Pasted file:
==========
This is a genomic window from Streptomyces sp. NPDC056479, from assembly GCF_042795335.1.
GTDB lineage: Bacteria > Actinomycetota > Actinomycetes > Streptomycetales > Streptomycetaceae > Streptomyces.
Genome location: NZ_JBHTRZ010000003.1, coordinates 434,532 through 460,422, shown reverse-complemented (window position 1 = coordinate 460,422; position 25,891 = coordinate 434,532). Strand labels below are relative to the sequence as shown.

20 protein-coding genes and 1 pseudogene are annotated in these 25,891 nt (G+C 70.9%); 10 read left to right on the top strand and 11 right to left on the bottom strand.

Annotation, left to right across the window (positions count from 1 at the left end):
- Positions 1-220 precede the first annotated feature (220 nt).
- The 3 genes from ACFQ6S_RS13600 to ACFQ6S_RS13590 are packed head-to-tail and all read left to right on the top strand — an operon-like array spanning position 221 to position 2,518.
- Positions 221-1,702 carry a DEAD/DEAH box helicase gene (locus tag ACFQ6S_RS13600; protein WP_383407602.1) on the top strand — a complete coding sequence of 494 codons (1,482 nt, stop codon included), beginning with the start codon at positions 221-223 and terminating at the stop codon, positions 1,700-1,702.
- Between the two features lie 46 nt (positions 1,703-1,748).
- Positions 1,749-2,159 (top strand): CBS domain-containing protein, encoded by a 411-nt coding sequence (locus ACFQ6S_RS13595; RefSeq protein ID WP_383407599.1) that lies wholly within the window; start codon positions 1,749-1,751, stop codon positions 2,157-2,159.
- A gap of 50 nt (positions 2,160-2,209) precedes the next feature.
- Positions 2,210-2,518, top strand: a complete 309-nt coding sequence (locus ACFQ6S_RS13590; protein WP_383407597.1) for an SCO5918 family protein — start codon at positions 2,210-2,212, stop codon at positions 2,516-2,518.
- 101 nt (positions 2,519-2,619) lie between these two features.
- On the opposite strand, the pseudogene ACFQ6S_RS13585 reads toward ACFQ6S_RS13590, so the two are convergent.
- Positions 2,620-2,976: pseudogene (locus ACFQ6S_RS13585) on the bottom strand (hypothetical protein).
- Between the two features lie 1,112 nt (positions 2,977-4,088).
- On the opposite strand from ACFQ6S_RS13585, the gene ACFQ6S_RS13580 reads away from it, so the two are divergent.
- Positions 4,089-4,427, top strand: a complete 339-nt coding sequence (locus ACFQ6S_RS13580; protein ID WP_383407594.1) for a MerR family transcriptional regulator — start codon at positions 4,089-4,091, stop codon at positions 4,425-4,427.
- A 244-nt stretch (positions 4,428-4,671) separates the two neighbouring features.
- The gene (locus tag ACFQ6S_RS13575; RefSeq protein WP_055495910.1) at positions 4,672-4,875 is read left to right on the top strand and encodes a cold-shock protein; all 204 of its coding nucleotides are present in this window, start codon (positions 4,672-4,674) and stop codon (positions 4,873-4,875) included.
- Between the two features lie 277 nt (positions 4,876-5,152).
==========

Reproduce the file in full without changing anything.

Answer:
This is a genomic window from Streptomyces sp. NPDC056479, from assembly GCF_042795335.1.
GTDB lineage: Bacteria > Actinomycetota > Actinomycetes > Streptomycetales > Streptomycetaceae > Streptomyces.
Genome location: NZ_JBHTRZ010000003.1, coordinates 434,532 through 460,422, shown reverse-complemented (window position 1 = coordinate 460,422; position 25,891 = coordinate 434,532). Strand labels below are relative to the sequence as shown.

20 protein-coding genes and 1 pseudogene are annotated in these 25,891 nt (G+C 70.9%); 10 read left to right on the top strand and 11 right to left on the bottom strand.

Annotation, left to right across the window (positions count from 1 at the left end):
- Positions 1-220 precede the first annotated feature (220 nt).
- The 3 genes from ACFQ6S_RS13600 to ACFQ6S_RS13590 are packed head-to-tail and all read left to right on the top strand — an operon-like array spanning position 221 to position 2,518.
- Positions 221-1,702 carry a DEAD/DEAH box helicase gene (locus tag ACFQ6S_RS13600; protein WP_383407602.1) on the top strand — a complete coding sequence of 494 codons (1,482 nt, stop codon included), beginning with the start codon at positions 221-223 and terminating at the stop codon, positions 1,700-1,702.
- Between the two features lie 46 nt (positions 1,703-1,748).
- Positions 1,749-2,159 (top strand): CBS domain-containing protein, encoded by a 411-nt coding sequence (locus ACFQ6S_RS13595; RefSeq protein ID WP_383407599.1) that lies wholly within the window; start codon positions 1,749-1,751, stop codon positions 2,157-2,159.
- A gap of 50 nt (positions 2,160-2,209) precedes the next feature.
- Positions 2,210-2,518, top strand: a complete 309-nt coding sequence (locus ACFQ6S_RS13590; protein WP_383407597.1) for an SCO5918 family protein — start codon at positions 2,210-2,212, stop codon at positions 2,516-2,518.
- 101 nt (positions 2,519-2,619) lie between these two features.
- On the opposite strand, the pseudogene ACFQ6S_RS13585 reads toward ACFQ6S_RS13590, so the two are convergent.
- Positions 2,620-2,976: pseudogene (locus ACFQ6S_RS13585) on the bottom strand (hypothetical protein).
- Between the two features lie 1,112 nt (positions 2,977-4,088).
- On the opposite strand from ACFQ6S_RS13585, the gene ACFQ6S_RS13580 reads away from it, so the two are divergent.
- Positions 4,089-4,427, top strand: a complete 339-nt coding sequence (locus ACFQ6S_RS13580; protein ID WP_383407594.1) for a MerR family transcriptional regulator — start codon at positions 4,089-4,091, stop codon at positions 4,425-4,427.
- A 244-nt stretch (positions 4,428-4,671) separates the two neighbouring features.
- The gene (locus tag ACFQ6S_RS13575; RefSeq protein WP_055495910.1) at positions 4,672-4,875 is read left to right on the top strand and encodes a cold-shock protein; all 204 of its coding nucleotides are present in this window, start codon (positions 4,672-4,674) and stop codon (positions 4,873-4,875) included.
- Between the two features lie 277 nt (positions 4,876-5,152).